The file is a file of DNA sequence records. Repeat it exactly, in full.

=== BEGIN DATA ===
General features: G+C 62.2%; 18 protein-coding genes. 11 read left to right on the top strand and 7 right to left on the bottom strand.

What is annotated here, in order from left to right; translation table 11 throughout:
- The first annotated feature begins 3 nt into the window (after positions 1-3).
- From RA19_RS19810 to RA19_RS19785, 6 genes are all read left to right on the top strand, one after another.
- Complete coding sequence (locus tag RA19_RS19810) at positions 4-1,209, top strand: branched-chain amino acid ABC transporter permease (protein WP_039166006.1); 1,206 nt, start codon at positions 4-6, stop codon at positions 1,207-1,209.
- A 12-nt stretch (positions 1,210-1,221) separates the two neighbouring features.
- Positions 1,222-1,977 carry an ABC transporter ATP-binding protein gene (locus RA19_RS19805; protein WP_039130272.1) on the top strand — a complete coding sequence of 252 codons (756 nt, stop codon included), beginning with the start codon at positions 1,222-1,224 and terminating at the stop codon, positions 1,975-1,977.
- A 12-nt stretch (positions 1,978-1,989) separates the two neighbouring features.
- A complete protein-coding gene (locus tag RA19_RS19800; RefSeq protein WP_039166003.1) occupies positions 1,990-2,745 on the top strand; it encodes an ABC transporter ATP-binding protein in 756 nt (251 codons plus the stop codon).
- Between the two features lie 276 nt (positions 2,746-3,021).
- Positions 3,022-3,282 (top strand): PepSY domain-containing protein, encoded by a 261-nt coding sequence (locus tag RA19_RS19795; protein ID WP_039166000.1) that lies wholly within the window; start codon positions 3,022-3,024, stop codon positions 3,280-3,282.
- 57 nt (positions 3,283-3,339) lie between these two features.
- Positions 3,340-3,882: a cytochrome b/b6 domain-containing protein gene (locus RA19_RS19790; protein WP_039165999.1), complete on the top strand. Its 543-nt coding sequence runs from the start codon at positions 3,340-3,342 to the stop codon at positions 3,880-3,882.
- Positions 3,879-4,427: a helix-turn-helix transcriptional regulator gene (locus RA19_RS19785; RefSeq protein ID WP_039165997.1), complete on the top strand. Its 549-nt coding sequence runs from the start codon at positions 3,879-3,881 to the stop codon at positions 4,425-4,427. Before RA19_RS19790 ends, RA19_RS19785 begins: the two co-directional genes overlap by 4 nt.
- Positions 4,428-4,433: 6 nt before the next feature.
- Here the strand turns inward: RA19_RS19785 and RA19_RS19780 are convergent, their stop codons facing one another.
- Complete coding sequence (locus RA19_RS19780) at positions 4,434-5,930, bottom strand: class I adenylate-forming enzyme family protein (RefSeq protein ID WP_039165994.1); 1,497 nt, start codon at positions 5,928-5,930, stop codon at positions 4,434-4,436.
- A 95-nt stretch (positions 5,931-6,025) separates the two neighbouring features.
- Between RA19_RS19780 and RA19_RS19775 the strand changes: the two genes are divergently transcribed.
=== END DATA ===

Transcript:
General features: G+C 62.2%; 18 protein-coding genes. 11 read left to right on the top strand and 7 right to left on the bottom strand.

What is annotated here, in order from left to right; translation table 11 throughout:
- The first annotated feature begins 3 nt into the window (after positions 1-3).
- From RA19_RS19810 to RA19_RS19785, 6 genes are all read left to right on the top strand, one after another.
- Complete coding sequence (locus tag RA19_RS19810) at positions 4-1,209, top strand: branched-chain amino acid ABC transporter permease (protein WP_039166006.1); 1,206 nt, start codon at positions 4-6, stop codon at positions 1,207-1,209.
- A 12-nt stretch (positions 1,210-1,221) separates the two neighbouring features.
- Positions 1,222-1,977 carry an ABC transporter ATP-binding protein gene (locus RA19_RS19805; protein WP_039130272.1) on the top strand — a complete coding sequence of 252 codons (756 nt, stop codon included), beginning with the start codon at positions 1,222-1,224 and terminating at the stop codon, positions 1,975-1,977.
- A 12-nt stretch (positions 1,978-1,989) separates the two neighbouring features.
- A complete protein-coding gene (locus tag RA19_RS19800; RefSeq protein WP_039166003.1) occupies positions 1,990-2,745 on the top strand; it encodes an ABC transporter ATP-binding protein in 756 nt (251 codons plus the stop codon).
- Between the two features lie 276 nt (positions 2,746-3,021).
- Positions 3,022-3,282 (top strand): PepSY domain-containing protein, encoded by a 261-nt coding sequence (locus tag RA19_RS19795; protein ID WP_039166000.1) that lies wholly within the window; start codon positions 3,022-3,024, stop codon positions 3,280-3,282.
- 57 nt (positions 3,283-3,339) lie between these two features.
- Positions 3,340-3,882: a cytochrome b/b6 domain-containing protein gene (locus RA19_RS19790; protein WP_039165999.1), complete on the top strand. Its 543-nt coding sequence runs from the start codon at positions 3,340-3,342 to the stop codon at positions 3,880-3,882.
- Positions 3,879-4,427: a helix-turn-helix transcriptional regulator gene (locus RA19_RS19785; RefSeq protein ID WP_039165997.1), complete on the top strand. Its 549-nt coding sequence runs from the start codon at positions 3,879-3,881 to the stop codon at positions 4,425-4,427. Before RA19_RS19790 ends, RA19_RS19785 begins: the two co-directional genes overlap by 4 nt.
- Positions 4,428-4,433: 6 nt before the next feature.
- Here the strand turns inward: RA19_RS19785 and RA19_RS19780 are convergent, their stop codons facing one another.
- Complete coding sequence (locus RA19_RS19780) at positions 4,434-5,930, bottom strand: class I adenylate-forming enzyme family protein (RefSeq protein ID WP_039165994.1); 1,497 nt, start codon at positions 5,928-5,930, stop codon at positions 4,434-4,436.
- A 95-nt stretch (positions 5,931-6,025) separates the two neighbouring features.
- Between RA19_RS19780 and RA19_RS19775 the strand changes: the two genes are divergently transcribed.